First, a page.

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Solar System Internet: New demo features Disruption Tolerant Networking

By Lori Keesey, NASA's Goddard Space Flight Center

NASA's Human Exploration and Operations and Science Mission Directorates are collaborating to make interplanetary internet a reality.

They're about to demonstrate Delay/Disruption Tolerant Networking, or DTN -- a technology that sends information much the same way as conventional internet does. Information is put into DTN bundles, which are sent through space and ground networks to its destination.

NASA's new Plankton, Aerosol, Cloud, ocean Ecosystem (PACE) mission will be the first space endeavor to use a new communication technology. From left to right are the engineers helping to build the mission: Nga Cao, Steve Feng, Wei Lu, Chris Zincke, and Zoran Kahric. [Credits: NASA]

 

 

 

 

Unlike the internet, where data packets are discarded when encountering a disconnection, DTN guarantees delivery even if there are interruptions. If the bundle fails to transmit because of unavailable links, DTN stores the bundles and waits until the next communication path opens. Each DTN node or router can accept custody of the bundle and forward or retransmit the data, eliminating the need for an entire data retransmission from the original source should a disruption occur. This, in turn, saves time and more quickly frees up the limited data memory aboard a spacecraft -- an important feature given the large amounts of data collected by satellite instruments.

Data delivery
The Science Mission Directorate looks forward to incorporating DTN into future missions and has identified the Plankton, Aerosol, Cloud, ocean Ecosystem, or PACE, mission as the first key opportunity to demonstrate this revolutionary capability.

NASA's Jet Propulsion Laboratory in Pasadena, CA, first tested DTN during a science mission to a comet in 2008. That technology demonstration proved out the capability of DTN as part of the Deep Impact -- EPOXI mission. PACE will take an important next step in using DTN as part of daily operations.

"DTN represents a shift in how data will get delivered in the future. I'm delighted PACE will become the first science mission to employ DTN," said David Israel.

Targeted to launch in the early 2020s, PACE will advance scientists' ability to assess the health of Earth's oceans by measuring the distribution of phytoplankton, tiny plants and algae that sustain the marine food web. It will also continue systematic records of key atmospheric variables associated with air quality and Earth's climate.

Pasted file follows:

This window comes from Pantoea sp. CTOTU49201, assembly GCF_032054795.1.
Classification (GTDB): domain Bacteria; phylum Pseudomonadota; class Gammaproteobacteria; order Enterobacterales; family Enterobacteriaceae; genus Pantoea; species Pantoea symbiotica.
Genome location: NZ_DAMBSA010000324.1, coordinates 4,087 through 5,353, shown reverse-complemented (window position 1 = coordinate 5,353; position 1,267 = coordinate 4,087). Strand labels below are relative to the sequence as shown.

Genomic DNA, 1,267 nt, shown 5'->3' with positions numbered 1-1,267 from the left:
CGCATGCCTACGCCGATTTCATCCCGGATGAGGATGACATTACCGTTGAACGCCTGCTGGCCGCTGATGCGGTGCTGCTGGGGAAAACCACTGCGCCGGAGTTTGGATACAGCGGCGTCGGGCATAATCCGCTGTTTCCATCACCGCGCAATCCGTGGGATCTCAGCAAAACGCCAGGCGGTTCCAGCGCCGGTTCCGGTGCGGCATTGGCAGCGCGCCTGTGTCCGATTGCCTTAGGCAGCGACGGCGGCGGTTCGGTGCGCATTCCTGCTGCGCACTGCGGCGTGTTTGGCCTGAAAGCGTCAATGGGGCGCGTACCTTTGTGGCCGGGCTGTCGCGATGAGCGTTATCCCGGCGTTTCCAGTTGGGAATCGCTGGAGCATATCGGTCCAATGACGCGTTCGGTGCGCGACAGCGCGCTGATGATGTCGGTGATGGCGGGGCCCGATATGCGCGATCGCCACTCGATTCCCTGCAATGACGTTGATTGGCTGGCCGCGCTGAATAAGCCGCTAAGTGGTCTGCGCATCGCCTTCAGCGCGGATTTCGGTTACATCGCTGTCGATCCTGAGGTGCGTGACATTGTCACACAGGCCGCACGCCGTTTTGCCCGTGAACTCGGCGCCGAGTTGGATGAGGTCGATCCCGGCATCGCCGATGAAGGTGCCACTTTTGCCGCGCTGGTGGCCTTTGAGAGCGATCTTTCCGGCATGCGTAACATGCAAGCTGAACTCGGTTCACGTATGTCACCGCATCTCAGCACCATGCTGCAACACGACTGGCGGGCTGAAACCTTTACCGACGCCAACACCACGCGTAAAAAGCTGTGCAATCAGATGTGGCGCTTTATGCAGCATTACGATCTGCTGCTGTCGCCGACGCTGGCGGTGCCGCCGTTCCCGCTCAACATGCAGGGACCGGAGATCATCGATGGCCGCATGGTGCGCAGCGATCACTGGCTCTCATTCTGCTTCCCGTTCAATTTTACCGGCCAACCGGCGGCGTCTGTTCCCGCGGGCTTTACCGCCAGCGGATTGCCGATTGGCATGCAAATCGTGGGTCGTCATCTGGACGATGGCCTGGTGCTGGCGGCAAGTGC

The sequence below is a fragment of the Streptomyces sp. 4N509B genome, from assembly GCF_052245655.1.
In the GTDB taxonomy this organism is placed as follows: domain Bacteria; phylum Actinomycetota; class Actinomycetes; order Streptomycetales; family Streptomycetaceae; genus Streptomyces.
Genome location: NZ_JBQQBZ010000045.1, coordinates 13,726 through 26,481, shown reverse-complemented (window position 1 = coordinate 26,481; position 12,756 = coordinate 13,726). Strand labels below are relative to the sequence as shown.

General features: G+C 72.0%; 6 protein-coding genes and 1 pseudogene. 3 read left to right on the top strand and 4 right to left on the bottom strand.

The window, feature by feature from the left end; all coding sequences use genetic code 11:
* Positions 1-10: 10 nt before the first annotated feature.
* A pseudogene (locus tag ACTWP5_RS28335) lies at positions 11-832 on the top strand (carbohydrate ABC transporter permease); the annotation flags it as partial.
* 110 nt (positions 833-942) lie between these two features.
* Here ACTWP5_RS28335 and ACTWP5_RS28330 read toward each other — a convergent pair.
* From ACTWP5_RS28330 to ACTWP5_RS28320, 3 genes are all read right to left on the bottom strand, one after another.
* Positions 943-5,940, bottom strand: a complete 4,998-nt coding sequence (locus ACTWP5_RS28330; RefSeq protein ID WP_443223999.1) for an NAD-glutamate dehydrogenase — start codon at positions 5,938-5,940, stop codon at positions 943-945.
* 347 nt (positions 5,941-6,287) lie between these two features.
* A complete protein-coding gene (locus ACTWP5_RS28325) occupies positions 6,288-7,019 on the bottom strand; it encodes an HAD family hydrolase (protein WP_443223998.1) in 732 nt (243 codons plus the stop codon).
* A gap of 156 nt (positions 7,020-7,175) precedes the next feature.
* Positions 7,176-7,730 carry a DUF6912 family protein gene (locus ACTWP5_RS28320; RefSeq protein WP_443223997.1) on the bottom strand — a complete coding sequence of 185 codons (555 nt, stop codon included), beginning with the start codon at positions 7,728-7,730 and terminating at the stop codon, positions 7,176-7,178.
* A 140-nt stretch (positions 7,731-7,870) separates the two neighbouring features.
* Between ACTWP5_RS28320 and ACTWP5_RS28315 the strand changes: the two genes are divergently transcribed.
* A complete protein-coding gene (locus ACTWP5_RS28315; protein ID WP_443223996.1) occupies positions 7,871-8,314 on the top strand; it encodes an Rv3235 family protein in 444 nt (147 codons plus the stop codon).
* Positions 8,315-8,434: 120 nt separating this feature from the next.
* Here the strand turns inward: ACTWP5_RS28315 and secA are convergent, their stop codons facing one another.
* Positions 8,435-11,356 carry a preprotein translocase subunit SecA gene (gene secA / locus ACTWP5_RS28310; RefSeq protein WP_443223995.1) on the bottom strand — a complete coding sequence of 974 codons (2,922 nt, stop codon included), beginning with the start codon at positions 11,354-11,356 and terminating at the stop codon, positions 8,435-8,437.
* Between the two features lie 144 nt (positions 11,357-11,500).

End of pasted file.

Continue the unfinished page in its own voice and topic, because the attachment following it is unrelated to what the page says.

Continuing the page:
Antarctica demonstration
The decision to infuse DTN on a space platform comes just months after NASA engineers demonstrated the technology from the National Science Foundation's McMurdo Station in Antarctica -- a highly remote location with limited communication infrastructure. The demonstration showed that NASA could operate "internet style" between two endpoints within two different networks that do not have a continuous path between them, Israel said.

DTN could become a communication necessity for all types of terrestrial applications. Any remote location on Earth that has limited network connectivity is a candidate for DTN, Israel said.

NASA plans to build out a Solar System Internet with international partners, beginning with NASA's Near Earth Network, Space Network, and Deep Space Network, Israel added. Both the Solar System Internet concept and DTN are part of NASA's Decade of Light initiative, through which the agency is developing and refining next-generation communications and navigation technologies for use in future science and exploration missions. Exploration missions will use DTN to expand the network to the Moon, allowing communication between surface and orbiting elements and with Earth.

"We're really pushing to get DTN in use," Israel said. "This is an important first step in that process."

Published August 2018

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